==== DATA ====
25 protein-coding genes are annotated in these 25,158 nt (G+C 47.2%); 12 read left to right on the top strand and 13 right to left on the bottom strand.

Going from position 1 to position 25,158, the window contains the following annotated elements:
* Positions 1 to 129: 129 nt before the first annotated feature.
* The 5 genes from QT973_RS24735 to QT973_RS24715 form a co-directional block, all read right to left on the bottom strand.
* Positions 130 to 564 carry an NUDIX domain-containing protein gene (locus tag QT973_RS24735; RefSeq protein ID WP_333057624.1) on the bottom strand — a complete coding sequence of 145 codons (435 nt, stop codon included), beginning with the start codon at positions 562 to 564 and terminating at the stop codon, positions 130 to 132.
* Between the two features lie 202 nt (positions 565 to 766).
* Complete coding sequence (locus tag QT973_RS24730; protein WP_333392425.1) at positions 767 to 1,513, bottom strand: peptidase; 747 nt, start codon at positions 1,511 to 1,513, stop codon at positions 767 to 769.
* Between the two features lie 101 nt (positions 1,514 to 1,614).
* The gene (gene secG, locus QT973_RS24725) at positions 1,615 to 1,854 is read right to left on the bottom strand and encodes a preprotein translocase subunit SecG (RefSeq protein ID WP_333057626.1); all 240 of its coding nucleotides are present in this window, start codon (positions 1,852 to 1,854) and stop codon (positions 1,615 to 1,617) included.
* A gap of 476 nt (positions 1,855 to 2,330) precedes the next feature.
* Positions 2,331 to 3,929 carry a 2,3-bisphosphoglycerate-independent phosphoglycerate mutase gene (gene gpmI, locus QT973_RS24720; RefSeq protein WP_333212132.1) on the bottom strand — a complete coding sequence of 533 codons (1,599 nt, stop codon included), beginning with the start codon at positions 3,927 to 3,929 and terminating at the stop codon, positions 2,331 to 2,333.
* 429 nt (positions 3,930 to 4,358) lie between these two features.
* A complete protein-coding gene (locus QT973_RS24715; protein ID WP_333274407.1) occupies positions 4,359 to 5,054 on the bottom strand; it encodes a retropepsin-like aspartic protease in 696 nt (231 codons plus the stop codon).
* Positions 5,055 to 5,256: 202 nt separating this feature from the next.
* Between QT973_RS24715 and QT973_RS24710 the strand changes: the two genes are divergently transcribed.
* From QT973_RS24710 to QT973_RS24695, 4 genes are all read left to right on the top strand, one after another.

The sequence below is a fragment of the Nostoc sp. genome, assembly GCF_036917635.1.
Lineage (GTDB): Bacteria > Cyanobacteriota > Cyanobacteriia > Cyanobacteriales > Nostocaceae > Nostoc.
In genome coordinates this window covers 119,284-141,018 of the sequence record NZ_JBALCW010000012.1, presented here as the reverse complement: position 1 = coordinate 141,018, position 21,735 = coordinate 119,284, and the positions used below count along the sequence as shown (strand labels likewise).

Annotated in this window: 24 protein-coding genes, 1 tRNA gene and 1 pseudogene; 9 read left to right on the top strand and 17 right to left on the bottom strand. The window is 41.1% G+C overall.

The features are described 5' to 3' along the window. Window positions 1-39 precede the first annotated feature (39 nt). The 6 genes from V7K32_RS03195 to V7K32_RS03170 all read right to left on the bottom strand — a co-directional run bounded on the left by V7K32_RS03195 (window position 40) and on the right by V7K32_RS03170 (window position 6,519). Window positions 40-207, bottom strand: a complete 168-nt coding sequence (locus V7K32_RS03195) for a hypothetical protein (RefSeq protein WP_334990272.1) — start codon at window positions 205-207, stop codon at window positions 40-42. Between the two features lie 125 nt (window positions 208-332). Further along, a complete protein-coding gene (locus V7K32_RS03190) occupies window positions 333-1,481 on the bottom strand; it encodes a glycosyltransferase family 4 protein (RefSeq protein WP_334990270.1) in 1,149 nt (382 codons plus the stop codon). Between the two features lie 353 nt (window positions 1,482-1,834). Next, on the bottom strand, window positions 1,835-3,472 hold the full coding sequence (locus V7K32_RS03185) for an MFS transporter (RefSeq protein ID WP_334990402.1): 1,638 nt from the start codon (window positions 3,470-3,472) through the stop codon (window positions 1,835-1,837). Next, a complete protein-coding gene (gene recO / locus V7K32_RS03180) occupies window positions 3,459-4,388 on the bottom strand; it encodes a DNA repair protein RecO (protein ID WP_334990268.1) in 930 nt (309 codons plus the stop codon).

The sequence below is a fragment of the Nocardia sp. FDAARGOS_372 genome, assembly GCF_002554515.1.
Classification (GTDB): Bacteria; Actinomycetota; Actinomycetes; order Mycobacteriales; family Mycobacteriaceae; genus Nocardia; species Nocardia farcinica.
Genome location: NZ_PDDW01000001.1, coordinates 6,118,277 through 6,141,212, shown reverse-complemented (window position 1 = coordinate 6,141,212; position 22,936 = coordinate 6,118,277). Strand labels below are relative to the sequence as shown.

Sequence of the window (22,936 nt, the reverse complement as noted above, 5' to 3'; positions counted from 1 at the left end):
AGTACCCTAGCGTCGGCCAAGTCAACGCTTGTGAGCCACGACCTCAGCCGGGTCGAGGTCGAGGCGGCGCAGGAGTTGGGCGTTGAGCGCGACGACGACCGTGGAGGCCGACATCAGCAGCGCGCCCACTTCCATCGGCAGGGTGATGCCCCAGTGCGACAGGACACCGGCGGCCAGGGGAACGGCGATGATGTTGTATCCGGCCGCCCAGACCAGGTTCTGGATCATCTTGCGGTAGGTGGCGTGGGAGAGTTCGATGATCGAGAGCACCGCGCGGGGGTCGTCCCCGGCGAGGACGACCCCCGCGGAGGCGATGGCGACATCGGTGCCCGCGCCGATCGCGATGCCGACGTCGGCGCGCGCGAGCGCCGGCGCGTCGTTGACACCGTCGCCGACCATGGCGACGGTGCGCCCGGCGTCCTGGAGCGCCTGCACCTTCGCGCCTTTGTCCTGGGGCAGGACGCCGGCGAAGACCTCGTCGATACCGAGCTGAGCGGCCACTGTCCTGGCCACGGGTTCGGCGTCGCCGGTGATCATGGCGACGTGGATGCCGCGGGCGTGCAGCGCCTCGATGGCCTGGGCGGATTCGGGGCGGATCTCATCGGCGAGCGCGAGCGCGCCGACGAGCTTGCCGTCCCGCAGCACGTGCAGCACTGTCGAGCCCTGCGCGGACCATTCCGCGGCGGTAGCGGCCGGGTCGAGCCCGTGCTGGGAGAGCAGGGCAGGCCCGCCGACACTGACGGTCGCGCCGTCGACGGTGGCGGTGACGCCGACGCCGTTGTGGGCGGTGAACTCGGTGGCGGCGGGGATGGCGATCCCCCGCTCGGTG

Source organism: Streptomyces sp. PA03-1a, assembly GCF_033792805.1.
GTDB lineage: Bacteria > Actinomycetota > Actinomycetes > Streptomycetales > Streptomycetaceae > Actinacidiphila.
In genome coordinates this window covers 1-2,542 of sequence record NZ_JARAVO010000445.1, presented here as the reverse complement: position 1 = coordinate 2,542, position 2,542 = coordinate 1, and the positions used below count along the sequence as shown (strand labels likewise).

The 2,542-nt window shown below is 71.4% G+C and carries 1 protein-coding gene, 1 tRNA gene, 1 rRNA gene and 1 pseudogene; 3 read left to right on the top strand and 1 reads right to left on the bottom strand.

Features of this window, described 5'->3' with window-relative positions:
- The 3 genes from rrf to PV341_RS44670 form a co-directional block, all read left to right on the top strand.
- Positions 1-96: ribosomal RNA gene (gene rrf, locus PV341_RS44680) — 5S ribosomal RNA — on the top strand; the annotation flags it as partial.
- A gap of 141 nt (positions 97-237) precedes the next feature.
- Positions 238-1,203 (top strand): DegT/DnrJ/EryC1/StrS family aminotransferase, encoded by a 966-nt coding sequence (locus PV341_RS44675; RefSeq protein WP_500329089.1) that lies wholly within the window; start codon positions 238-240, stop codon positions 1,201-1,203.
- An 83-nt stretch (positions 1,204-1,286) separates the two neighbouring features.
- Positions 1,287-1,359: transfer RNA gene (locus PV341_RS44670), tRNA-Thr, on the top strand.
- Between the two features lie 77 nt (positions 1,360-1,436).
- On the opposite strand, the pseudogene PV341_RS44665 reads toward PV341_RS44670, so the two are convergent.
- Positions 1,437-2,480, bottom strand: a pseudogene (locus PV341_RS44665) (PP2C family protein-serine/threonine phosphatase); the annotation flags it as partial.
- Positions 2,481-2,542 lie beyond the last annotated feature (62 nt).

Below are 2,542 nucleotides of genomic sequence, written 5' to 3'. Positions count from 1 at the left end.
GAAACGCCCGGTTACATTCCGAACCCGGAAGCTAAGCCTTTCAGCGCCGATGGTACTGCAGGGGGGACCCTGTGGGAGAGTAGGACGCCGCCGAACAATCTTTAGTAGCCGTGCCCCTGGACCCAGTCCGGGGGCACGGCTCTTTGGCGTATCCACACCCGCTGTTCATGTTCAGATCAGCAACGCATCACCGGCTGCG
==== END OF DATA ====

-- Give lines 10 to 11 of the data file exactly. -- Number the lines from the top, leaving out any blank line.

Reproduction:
* A gap of 476 nt (positions 1,855 to 2,330) precedes the next feature.
* Positions 2,331 to 3,929 carry a 2,3-bisphosphoglycerate-independent phosphoglycerate mutase gene (gene gpmI, locus QT973_RS24720; RefSeq protein WP_333212132.1) on the bottom strand — a complete coding sequence of 533 codons (1,599 nt, stop codon included), beginning with the start codon at positions 3,927 to 3,929 and terminating at the stop codon, positions 2,331 to 2,333.